Where Everybody Knows Your Name

So, now that the semester is over and I can actually relax a bit, I got the urge to play some piano. But sheet music is kinda like clothing - it's always more fun to learn something new than to re-do a song you've played a million times. So I got a wild hair and downloaded the "Cheers" theme song. It's suprisingly easy to play, which is quite satisfying. Even with my rusty and much-neglected piano skills, it's almost smooth, and I just got it yesterday. The drawback is, playing it makes me want to drink beer.

I also got a call from the "Make a Wish" foundation this morning. I totally hate that. I mean, I'm unemployed. I have NO MONEY. Yes, I feel terrible that these children are terminally ill, and won't live to see Christmas, and I'm a heartless jerkface for not helping make their dreams become a reality while they're still here. I'd help if I had money! I know these people are just doing their jobs, but if I know I can't afford to donate, and I ask them not to send me an information packet, that's actually saving money for their corporation! I could just be a dweeb and tell them to send me the stuff and promptly toss it in the trash - I'm sure that's not uncommon. But then they're wasting valuable dollars on printing and shipping and such. Send that stuff to people who can actually help. But please, leave me alone about it!...No! I told you, I don't have fifteen bucks! Go away! Sheesh!

I also got a hankering to watch "The Ultimate Showdown (of Ultimate Destiny)" again this morning. It's a little flash animation with a decent song to it. If you haven't seen it, you must have been living under a rock for the past year. It's crammed full of pop-culture references (from the 80s, 90s and today!) and is worth two or three minutes of your time. Watching that got me interested in the band who wrote the song, one Lemon Demon. I checked out their site, and they seem to be a lot like They Might Be Giants, but of course, not as famous. I looked through their stuff, and listened to a lot of it, but the only other song they've made (that I've found) that I really think is worth a listen is "Word Disassociation", which is quite creative. Their other stuff is okay, but is sadly lacking the innovation, cleverness, and musical sophistication of the other two pieces. Making good music, even good "joke" music, is hard, and I have a great deal of respect for people who can just create enjoyable stuff. I certainly can't.

Which brings me to a point about creativity and composition. I think the creation of art, either composing music or drawing/painting/sculpting etc., is fundamentally different than the performing of it. This really works better with music, because the person who writes the music doesn't have to be able to sing it, but graphic artists really have to do double-duty here. Allow me to explain. All these things can be taught - drawing, singing, composing music, everything. But it takes a special something, something innate, to do it well. I guess that's what we call "talent". It can't be learned. It is possible for me to learn to draw. But in the learning, I've already missed something. Some people just draw innately, they can't contain it. Doodles spill out of their hands, onto napkins, scraps of paper, exposed skin, everywhere. They don't have to sit down and say to themselves "Okay, now I'm going to draw." It just happens. They can take lessons, and learn different techniques and styles to hone their craft, but they have an inner sense of art, an unspoken understanding of it that makes them by default a better artist than I could ever learn to be.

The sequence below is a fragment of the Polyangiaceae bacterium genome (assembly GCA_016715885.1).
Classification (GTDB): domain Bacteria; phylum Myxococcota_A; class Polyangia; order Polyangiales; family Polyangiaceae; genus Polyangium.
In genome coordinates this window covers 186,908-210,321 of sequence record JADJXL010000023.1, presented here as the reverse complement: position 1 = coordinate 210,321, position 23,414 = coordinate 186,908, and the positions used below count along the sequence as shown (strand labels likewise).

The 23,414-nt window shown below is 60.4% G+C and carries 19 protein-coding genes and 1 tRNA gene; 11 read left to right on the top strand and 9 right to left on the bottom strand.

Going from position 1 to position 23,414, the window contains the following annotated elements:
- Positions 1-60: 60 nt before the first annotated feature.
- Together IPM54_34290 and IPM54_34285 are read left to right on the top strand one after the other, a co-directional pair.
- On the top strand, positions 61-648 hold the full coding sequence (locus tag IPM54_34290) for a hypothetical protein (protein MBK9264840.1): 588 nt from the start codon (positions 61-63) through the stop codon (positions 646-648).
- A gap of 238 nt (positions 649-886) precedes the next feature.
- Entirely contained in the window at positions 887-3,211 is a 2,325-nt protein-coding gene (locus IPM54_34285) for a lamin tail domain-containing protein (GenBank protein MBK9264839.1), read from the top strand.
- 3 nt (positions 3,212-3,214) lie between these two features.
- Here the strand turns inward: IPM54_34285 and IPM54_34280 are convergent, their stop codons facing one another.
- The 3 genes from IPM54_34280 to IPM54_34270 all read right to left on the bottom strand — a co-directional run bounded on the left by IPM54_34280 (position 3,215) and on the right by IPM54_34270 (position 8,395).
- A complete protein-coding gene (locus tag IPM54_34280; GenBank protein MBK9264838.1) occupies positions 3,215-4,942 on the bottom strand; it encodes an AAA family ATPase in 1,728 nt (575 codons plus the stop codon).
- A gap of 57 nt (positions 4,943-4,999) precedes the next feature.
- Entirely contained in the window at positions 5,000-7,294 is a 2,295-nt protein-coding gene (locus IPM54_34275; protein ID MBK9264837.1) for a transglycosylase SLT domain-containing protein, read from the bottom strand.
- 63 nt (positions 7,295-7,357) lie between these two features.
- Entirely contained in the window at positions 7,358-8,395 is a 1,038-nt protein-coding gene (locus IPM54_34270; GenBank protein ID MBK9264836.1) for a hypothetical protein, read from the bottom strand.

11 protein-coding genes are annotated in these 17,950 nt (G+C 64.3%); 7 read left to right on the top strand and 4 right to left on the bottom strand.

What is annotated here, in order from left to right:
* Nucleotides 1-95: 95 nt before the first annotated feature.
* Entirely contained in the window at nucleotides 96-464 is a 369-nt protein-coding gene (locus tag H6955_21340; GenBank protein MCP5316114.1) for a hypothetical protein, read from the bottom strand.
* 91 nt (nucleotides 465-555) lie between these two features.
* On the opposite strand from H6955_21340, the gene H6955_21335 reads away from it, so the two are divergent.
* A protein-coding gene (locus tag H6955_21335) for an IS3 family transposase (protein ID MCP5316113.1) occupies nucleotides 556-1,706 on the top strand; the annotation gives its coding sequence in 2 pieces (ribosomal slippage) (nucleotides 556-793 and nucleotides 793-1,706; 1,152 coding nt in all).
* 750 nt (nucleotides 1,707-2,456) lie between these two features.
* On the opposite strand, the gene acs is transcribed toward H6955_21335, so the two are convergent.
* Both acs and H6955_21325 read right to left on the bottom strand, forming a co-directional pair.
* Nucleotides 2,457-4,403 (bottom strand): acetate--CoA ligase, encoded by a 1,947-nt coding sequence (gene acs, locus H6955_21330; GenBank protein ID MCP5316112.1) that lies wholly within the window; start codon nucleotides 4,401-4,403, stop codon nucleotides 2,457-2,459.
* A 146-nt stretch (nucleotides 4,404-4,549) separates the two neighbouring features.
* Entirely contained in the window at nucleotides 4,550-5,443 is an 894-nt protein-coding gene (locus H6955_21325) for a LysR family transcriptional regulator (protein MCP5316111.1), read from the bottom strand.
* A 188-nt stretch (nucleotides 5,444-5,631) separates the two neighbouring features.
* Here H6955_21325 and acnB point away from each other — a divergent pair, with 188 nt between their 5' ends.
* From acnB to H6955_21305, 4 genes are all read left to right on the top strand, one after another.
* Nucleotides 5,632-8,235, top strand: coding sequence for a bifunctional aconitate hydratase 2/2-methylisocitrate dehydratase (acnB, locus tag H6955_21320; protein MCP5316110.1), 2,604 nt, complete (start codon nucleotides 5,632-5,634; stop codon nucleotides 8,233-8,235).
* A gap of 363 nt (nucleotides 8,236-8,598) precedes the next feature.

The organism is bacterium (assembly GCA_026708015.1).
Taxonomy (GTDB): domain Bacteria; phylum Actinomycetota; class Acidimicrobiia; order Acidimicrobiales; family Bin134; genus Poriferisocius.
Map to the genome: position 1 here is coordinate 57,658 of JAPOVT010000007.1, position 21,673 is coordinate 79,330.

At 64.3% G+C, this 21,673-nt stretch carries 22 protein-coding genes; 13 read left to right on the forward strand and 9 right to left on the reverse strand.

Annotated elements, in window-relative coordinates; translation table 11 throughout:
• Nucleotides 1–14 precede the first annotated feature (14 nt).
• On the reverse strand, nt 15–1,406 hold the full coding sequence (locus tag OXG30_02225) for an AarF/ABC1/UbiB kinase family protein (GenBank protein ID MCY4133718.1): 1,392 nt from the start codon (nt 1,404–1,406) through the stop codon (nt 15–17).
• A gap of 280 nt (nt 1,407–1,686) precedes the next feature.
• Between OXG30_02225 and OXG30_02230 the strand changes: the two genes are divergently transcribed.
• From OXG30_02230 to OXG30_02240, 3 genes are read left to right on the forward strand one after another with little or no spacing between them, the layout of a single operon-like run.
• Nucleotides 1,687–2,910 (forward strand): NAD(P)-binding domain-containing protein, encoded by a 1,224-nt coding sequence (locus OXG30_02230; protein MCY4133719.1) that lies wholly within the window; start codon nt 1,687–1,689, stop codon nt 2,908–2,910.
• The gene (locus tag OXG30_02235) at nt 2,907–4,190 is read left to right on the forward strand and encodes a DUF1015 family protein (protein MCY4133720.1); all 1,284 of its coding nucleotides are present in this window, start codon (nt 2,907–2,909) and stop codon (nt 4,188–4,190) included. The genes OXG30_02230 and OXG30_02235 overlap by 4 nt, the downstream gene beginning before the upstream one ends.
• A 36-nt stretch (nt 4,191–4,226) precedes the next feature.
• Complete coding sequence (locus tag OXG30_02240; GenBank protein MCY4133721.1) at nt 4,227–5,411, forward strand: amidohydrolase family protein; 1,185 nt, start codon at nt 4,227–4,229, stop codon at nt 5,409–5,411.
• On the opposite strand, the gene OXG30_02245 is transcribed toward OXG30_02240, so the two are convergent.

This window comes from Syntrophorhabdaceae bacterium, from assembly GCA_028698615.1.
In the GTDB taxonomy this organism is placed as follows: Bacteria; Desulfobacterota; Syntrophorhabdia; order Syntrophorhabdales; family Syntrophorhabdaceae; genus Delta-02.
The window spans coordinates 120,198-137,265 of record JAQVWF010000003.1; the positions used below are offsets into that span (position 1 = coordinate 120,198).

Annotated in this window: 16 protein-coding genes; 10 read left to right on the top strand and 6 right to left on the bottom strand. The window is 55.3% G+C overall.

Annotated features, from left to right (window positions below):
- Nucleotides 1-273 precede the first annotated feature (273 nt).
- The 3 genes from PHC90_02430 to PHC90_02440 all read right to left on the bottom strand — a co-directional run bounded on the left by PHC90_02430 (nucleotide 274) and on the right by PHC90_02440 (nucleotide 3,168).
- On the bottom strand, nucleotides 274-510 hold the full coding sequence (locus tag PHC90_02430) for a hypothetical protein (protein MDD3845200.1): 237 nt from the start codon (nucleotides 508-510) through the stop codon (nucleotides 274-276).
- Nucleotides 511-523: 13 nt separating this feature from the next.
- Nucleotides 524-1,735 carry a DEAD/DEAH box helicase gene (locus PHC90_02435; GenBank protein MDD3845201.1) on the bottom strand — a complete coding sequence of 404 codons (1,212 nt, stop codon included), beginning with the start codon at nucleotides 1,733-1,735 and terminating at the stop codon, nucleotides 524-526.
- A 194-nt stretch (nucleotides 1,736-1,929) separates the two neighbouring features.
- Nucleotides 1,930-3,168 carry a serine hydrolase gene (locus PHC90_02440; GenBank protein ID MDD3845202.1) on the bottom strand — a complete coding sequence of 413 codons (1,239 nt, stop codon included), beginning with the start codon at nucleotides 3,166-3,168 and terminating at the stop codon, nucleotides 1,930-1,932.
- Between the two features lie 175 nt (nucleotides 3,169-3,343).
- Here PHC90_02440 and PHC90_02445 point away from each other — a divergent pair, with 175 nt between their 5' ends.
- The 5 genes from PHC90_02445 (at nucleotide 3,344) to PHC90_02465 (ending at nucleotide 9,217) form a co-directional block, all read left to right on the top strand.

The same is true with musical composition. I've observed this phenomenon in my father. He creates music, all the time. Songs just pour out of him, like he's merely some vessel or conduit, tapped into a universal creative artery. Of course, it's his talent, his experience, his style and preferences that are expressed - he's not just a medium. But it seems like he simply has music in his head, and he has to get it out to make room for even more music that is constantly bubbling up inside him. Not all of it's great, mind you. But I guess he produces such a volume of it that, statistically, some of it is bound to be good. I firmly believe that my father would create music anywhere, under any circumstances, in any time period - he wouldn't have a choice. On the other hand, when I sit down to write music, it is a slow, painful, stilted process. Now, I'm an innate singer, no one taught me that. And I've spent many, many years of my life studying all kinds of music, learning music theory, and performing in hundreds of different styles. Academically, I probably know more about music than my dad does. On paper, it looks like I should be a better composer. But I'm not. I just don't have the spark.

Not that I mind, really. Composing music is difficult for me, so I don't enjoy it. So I don't do it, so I don't develop experience and confidence in doing it, so I never become better. And perhaps that's what makes the difference in the end. We are all drawn most strongly to the creative outlet that fits us best. I like to sing. Some people like to paint. Other people like to make up crazy songs about sea anenomes. Different strokes for different folks (and so on, and so forth, and doobie, doobie, doobie...)

Bottom line: Find what makes you happy and do it. If you like Lego, or cooking, or designing modifications for the Starship Enterprise, that's no less noble than any other creative hobby. I'm not singing a lot of masterpieces over here. It's whatever's rolling around in my head, be it "Ave Maria" or "Found a Peanut". Just go do something, because I'm done with the post!